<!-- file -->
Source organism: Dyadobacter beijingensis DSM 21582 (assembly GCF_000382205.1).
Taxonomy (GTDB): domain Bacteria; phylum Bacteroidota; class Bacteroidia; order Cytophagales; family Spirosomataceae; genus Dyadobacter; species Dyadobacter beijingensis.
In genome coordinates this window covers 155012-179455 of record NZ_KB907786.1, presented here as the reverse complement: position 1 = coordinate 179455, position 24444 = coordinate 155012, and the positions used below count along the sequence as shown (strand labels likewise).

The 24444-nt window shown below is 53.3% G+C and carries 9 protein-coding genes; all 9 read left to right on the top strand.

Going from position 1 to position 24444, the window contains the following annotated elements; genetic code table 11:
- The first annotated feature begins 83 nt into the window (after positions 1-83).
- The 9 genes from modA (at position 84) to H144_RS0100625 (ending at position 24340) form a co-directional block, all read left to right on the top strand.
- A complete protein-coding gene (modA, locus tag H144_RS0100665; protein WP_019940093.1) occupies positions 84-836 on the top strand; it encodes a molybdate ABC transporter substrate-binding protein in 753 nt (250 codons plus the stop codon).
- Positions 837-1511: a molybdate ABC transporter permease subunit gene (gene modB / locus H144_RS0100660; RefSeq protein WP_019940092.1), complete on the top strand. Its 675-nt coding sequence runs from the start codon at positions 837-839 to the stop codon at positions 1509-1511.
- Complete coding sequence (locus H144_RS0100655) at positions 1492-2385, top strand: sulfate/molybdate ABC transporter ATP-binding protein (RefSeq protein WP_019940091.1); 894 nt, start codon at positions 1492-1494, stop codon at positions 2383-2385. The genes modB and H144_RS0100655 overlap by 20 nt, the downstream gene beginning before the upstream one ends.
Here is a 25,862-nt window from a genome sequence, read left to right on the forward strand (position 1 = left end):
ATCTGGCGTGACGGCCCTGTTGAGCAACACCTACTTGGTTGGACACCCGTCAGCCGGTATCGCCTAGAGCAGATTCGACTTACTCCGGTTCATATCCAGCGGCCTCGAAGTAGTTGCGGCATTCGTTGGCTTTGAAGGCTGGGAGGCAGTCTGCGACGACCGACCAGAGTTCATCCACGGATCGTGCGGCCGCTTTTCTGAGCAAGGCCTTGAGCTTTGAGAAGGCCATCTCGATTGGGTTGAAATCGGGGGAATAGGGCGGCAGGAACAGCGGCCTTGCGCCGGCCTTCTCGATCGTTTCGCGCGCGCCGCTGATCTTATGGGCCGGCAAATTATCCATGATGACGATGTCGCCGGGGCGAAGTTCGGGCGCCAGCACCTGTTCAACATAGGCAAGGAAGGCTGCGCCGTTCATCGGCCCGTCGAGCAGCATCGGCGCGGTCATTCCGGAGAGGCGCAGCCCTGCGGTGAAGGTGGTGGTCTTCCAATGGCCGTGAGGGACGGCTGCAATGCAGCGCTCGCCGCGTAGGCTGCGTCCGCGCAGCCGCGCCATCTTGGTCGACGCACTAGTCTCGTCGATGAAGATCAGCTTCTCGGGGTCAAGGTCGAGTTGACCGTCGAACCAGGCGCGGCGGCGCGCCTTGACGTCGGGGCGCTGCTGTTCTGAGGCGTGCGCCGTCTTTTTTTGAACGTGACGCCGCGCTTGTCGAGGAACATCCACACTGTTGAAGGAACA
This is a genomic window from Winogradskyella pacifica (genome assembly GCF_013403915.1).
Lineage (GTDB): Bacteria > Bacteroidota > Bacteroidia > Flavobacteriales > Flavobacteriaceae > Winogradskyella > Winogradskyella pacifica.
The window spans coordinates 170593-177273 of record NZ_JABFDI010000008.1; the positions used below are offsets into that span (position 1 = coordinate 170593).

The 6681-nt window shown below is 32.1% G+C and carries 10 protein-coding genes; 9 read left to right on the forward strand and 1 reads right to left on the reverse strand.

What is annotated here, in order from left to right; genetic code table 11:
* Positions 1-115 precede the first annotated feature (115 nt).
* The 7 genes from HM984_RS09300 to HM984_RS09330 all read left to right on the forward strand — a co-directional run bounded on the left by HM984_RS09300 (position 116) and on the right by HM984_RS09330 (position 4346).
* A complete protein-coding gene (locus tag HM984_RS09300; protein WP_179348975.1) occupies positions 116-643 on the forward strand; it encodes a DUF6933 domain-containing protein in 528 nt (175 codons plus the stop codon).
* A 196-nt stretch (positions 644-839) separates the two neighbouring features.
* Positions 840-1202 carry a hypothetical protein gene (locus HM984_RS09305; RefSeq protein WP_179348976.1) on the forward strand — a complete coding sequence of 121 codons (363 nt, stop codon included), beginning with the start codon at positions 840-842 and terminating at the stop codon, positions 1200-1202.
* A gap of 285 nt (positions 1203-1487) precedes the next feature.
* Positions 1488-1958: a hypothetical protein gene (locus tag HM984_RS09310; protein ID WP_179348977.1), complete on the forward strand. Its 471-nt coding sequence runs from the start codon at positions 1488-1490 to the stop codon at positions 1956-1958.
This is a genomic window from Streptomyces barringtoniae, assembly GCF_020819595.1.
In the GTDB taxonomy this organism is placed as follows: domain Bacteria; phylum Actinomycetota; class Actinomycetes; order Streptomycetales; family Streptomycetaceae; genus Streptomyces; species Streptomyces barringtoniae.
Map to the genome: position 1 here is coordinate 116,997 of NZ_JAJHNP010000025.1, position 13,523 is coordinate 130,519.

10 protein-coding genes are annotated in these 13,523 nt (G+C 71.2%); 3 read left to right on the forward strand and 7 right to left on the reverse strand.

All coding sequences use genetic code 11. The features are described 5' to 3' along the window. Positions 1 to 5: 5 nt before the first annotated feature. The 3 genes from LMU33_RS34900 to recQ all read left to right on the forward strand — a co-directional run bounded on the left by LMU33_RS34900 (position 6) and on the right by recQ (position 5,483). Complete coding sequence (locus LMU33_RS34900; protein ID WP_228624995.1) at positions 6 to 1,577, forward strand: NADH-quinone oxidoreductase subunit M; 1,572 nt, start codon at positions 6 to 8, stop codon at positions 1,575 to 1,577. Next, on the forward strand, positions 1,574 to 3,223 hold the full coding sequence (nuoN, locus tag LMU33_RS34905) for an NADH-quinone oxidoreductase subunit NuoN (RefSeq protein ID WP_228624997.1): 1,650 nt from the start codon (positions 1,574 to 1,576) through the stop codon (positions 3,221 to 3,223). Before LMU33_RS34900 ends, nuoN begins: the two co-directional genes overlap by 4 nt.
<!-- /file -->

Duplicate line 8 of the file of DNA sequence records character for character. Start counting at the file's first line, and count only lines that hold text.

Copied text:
- A complete protein-coding gene (modA, locus tag H144_RS0100665; protein WP_019940093.1) occupies positions 84-836 on the top strand; it encodes a molybdate ABC transporter substrate-binding protein in 753 nt (250 codons plus the stop codon).